Aside

March 2015 Books Completed

March was a catch-up month for the 100 Books Challenge.  I did decently in February, but January’s tiny list left me scrambling a bit for the year.

But I managed to get a good chunk read in March!  Part of it related to the books I read for one of my current classes at Rosemont.  More of it related to my internship — both books represented by the agency I’m at and books that might influence me there.

You may notice that the ratings of these books are extremely high, especially for my tastes.  I’ve gotten pretty picky of late — if something starts to bore me, I just put it down.  And out of these ten (!) books, there was really only one I found on the less-engaging end, but as a nonfiction book, it still delivered the necessary information.

You Branding by Mark Cijo. A good basic nonfiction on building a personal brand, but a little too overexplanatory in some aspects. Required reading for Rosemont College’s Branding & Social Media course for Spring 2015. 3 out of 5 stars

Lock In by John Scalzi.  My first read of a Scalzi novel.  This adult sci-fi explored social and ethical topics relating to physical disability as they related to social structure and civil rights in the US.  Read as part of a project for the Branding & Social Media course mentioned above. 4.5 out of 5 stars

Cover of LOIS LANE: FALLOUT by Gwenda Bond published by Switch Press May 2015Lois Lane: Fallout by Gwenda Bond.  This contemporary YA focuses on teenage Lois Lane before she becomes the investigative reporter in Superman.  Review is forthcoming at Girls in Capes next month.  A book I wish I could have read in high school. 5 out of 5 stars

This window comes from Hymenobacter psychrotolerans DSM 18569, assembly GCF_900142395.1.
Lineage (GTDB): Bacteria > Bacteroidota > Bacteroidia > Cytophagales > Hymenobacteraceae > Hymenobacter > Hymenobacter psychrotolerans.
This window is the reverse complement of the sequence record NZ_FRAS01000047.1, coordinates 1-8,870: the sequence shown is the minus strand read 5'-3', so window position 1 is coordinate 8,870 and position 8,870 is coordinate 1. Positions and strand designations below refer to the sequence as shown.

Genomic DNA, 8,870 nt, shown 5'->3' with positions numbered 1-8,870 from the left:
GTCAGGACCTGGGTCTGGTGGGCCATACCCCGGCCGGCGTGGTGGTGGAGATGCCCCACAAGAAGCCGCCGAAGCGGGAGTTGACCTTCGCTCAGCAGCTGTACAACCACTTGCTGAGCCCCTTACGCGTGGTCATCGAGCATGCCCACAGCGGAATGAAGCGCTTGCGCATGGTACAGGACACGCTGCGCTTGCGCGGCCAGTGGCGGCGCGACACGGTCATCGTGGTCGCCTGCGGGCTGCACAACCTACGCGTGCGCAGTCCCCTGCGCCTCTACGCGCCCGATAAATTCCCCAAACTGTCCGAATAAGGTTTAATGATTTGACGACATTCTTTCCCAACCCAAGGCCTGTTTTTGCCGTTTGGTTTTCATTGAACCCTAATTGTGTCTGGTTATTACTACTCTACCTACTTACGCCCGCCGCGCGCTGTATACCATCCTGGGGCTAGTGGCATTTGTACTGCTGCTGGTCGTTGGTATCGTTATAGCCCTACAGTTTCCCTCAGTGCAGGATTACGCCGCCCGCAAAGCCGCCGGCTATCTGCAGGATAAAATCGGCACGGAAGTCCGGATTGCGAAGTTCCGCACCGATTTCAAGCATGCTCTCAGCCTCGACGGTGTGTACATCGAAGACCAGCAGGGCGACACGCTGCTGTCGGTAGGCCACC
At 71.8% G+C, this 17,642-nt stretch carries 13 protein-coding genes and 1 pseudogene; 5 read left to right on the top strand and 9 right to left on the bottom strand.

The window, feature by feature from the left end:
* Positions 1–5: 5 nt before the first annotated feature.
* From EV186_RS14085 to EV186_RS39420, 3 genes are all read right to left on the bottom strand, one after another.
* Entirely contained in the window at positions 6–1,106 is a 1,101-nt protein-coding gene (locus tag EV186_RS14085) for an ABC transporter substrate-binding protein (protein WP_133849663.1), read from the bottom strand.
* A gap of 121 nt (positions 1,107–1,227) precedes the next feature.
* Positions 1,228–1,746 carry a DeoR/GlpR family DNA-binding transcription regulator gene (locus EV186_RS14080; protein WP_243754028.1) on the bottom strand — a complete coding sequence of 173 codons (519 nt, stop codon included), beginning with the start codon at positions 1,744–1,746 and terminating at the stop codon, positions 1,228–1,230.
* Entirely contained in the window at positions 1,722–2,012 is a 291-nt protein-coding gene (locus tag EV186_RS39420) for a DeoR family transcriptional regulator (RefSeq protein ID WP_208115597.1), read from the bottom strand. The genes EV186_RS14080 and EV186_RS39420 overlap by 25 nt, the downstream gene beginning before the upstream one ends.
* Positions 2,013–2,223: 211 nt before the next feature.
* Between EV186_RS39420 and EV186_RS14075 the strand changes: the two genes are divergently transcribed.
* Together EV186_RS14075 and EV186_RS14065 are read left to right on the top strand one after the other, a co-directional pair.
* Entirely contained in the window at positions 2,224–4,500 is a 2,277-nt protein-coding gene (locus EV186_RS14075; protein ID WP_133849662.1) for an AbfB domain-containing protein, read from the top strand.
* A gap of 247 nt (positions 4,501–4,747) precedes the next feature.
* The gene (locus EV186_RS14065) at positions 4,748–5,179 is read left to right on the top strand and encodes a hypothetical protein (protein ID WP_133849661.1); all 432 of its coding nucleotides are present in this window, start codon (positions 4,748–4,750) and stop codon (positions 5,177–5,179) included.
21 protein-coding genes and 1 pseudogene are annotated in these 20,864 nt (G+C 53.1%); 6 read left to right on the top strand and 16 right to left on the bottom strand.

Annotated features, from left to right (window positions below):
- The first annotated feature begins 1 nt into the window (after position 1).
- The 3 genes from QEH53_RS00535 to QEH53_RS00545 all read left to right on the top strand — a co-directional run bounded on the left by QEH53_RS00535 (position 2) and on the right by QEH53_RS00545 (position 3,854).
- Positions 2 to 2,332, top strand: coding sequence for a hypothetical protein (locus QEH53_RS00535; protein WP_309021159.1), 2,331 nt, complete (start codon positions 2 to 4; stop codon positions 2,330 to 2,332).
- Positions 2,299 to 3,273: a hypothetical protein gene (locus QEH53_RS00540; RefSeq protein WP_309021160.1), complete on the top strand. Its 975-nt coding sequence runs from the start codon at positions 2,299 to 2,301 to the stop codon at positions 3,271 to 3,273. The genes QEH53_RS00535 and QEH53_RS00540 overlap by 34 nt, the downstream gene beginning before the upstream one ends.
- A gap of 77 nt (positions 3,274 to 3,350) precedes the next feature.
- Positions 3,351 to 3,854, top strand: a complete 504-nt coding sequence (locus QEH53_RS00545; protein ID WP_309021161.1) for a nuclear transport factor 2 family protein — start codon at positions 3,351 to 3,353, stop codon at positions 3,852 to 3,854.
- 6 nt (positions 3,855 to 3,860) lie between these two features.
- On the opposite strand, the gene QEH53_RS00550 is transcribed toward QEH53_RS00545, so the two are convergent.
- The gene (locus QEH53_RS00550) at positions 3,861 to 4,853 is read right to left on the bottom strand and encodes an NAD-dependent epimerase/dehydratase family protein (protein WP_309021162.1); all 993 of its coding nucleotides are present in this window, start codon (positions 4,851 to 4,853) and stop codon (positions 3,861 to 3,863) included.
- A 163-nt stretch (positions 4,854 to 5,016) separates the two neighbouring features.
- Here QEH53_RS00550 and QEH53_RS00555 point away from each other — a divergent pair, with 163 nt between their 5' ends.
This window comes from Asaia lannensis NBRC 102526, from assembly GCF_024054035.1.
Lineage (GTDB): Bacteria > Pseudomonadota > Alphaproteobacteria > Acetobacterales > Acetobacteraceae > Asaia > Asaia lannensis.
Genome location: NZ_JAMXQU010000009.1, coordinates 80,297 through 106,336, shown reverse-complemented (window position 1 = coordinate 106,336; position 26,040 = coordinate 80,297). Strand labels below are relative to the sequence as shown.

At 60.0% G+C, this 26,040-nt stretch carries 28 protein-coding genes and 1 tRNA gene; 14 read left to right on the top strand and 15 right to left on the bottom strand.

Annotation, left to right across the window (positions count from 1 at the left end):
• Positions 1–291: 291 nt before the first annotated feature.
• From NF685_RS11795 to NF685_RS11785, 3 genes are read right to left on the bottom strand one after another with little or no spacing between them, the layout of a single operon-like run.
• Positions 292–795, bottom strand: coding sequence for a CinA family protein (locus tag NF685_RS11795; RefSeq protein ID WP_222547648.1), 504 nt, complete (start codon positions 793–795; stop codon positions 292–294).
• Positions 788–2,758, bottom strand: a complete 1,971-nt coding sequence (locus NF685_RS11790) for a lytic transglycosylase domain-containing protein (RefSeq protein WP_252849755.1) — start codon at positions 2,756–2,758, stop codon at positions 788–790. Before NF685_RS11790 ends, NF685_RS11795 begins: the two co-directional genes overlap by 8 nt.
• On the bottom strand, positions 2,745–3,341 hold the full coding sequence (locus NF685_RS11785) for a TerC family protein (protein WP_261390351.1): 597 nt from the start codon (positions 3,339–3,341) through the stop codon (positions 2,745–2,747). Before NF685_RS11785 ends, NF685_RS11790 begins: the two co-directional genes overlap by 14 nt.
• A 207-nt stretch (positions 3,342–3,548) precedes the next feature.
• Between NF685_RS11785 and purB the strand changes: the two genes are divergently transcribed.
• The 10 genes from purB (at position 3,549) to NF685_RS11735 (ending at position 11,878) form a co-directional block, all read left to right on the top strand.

Redshirts by John Scalzi.  My second read of a Scalzi novel.  (See above.)  I enjoyed this adult sci-fi, which follows a group of characters who are basically extras on a terrible Star Trek ripoff, though I just didn’t like it as much as I liked Lock In.  Read as part of a project for the Branding & Social Media course mentioned above. 4 out of 5 stars

Drum Dream Girl by Margarita Engle and Rafael Lopez.  A picture book biography of Millo Castro Zaldarriaga, who became a well-known drummer after breaking the taboo of female drummers. 3.5 out of 5 stars

Little Melba and Her Big Trombone by Katheryn Russell-Brown and Frank Morrison.  A picture book biography of Melba Doretta Liston, a musician and composer who toured with performers like Duke Ellington and Billie Holiday. 5 out of 5 stars

Gaby, Lost and Found by Angela Cervantes.  This contemporary middle-grade novel was heartbreaking and touching and, like Lois Lane, was a book I wish I could have read when I was younger.  Great for reluctant readers and a fantastic book overall. 5 out of 5 stars

The Mirror Empire by Kameron Hurley.  I’ve had this adult epic fantasy on my list for a while, and I definitely don’t regret it.  A thought-provoking novel in a non-western setting.  A definite read for fans of great world-building.  3.5 out of 5 stars

What’s Left of Me by Kat Zhang.  This re-read was the book club selection this month at Girls in Capes.  A speculative young adult novel about a twin soul trapped motionless in the body she shares with her sister.  5 out of 5 stars

Blackbird Fly by Erin Entrada Kelly.  I picked up this one when I attended a signing, but the author’s reading of it indicated the bullying in this contemporary middle grade might hit too close to home.  And it did, in th ebest possible way.  Would highly recommend for middle school students. 5 out of 5 stars

Out of all the books I read this month, I’d have to say Lois Lane: Fallout was definitely my favorite!  But you’ll hear more about that when my review goes up on Girls in Capes in April.  What were your favorite books this March?

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